How To Make Your Own Screen Print T-Shirts

5 min read

Make a re-usable stencil

Making Summer Scouts T-Shirts

In my previous post I mentioned that if you follow along with me, I’ll give you instructions for each of the projects my scouts and I are doing this summer.

Week One:  Making Group T-Shirts

I wanted the scouts to make their own shirts to wear on our field trips, instead of ordering them from a printing company.  Tie-Dye might be the popular route with this one but I needed something more simple, inexpensive, and not as messy.  When instructing a group of excited kids, it seems easier to have as few steps to follow as possible.  After a few different ideas didn’t acheive the look I wanted (bleach pens from the dollar store did NOT bleach anything!), I decided to splurge on craft fabric printing pigments.  I say “splurge” but little did I know:  They were clearanced at 75% off at the local JoAnn Etc!  So I grabbed many colors instead of just the white I intended to pick up.  I grabbed some sponge rollers too, but they didn’t roll well so I recommend getting stamp sponges instead.
Before the big day, you need to make stencils!  You can buy several from a store, but why not make your very own logo?  Here’s what I did:
I took the bird from our Group logo (at right)

SOAR Scouts Logo

I printed it out and used a marker to block out areas into a stencil.  Then I cut them with an exacto knife.  The trick is to cut out negative spaces without cutting out the entire outside of the design.  Also, make sure the spaces are not too vague.  This may take some trial and error so pick a simple design to start.  When I was happy with the stencil, I made a few photocopies.
Next, I sent several blank laminating sheets through my laminator, making plastic sheets.  I taped them (two at a time worked out fine) to the stencil guide I printed, and used an exacto knife to cut out the design.  I made five and rotated the kids between them, which worked out perfectly!  {For another take on making the perfect custom t-shirt stencil, check out this post at Stay-At-Home-Artist.  The reason I did not do it this way is because I wanted reusable stencils – in fact, we use them again for our very next project.}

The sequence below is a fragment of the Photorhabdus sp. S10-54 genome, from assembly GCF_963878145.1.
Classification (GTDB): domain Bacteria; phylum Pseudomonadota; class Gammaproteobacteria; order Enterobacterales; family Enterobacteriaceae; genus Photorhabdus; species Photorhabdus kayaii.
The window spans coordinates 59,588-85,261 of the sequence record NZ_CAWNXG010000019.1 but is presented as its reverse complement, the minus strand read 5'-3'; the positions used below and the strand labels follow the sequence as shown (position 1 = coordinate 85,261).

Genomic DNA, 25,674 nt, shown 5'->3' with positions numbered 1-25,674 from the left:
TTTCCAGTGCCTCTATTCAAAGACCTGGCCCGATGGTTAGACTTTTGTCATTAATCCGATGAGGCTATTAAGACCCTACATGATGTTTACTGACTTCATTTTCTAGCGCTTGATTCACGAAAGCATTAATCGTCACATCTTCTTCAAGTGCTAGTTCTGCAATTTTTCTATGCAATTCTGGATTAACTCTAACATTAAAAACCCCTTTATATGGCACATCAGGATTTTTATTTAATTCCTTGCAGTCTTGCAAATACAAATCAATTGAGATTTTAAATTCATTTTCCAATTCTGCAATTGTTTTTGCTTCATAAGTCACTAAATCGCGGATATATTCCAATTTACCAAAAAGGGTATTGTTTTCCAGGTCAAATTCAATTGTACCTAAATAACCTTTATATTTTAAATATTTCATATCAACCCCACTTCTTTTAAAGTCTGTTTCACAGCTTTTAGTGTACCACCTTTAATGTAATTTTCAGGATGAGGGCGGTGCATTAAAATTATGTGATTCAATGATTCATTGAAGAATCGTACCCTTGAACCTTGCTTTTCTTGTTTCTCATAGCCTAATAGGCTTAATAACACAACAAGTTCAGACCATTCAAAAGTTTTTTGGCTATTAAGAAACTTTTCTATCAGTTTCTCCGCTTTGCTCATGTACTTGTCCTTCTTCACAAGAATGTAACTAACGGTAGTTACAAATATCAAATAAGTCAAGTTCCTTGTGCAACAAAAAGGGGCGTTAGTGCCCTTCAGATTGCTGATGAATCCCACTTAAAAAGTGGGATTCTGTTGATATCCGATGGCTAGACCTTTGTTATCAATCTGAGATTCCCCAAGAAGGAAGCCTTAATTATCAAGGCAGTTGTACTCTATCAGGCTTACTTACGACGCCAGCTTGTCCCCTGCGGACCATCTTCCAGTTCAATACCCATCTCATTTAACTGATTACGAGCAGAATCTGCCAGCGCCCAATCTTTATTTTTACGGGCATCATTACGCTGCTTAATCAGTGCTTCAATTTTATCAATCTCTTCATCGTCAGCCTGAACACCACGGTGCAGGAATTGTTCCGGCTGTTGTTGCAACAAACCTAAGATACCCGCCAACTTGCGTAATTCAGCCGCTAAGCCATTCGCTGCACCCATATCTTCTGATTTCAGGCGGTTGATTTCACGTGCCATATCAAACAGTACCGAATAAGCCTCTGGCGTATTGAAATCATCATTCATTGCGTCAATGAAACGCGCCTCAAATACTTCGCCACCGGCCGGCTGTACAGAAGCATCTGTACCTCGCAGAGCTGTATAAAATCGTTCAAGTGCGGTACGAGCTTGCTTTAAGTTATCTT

Now you have stencils, ink, and sponges.  What are we missing?  Oh yes – the shirts!  I found ours at a dollar store.  Everywhere else was at least twice as much, even wholesalers like DharmaTrading.  {Plus, shipping can be a nightmare from them sometimes.  However, you can order larger bottles of ink from them, if you can’t find them on sale locally.  Their website is definitely worth the look.}
Let’s get painting.  We put pieces of cardboard inside the shirts to keep them stretched and taped the stencils down with painter’s tape.  I did not use a glue stick on the back of the stencil first, but I’ve read that doing so can help keep the fine points of the stencil in place and keep the paint from bleeding under it.  I will probably do this next time.  Sponging instead of rolling definitely helped with this.
We let them dry in the sun for a minute before removing the stencil.

The paint dries fast and is very professional looking plus long-lasting, with five star reviews on all websites I’ve seen.  I also had the kids add stamps to personalize the shirts if they wanted.

What do you think of them?
After making the shirts, I had the kids roll Seed Bombs, which we will take on our first field trip to do an innocent and welcome kind of “Guerilla Gardening”.  Speaking of which, as you’re preparing for your first official outing as a troop I suggest picking a location now and sending out the information for it as soon as possible.  As far as Guerilla Gardening goes, for us it was part of a Naturalist/Restoration Badge – basically meaning we chose a park to pick up trash at, after which we “bombed” the area with the clay balls of wildflower seeds we made.  Here’s a quick instructable for the bombs.  You can also find them already made on Etsy and elsewhere, but I think that defeats some of the purpose.  Also, here’s a slightly different approach; you can pick which one you like best.  Next week I’ll share pics of us earning our badge and how-tos on the next project, so come back!
*Feel free to adapt the ideas here however you like to fit your needs – but please be kind and don’t use my images or other creative property unless I have specified they are up for the taking.*

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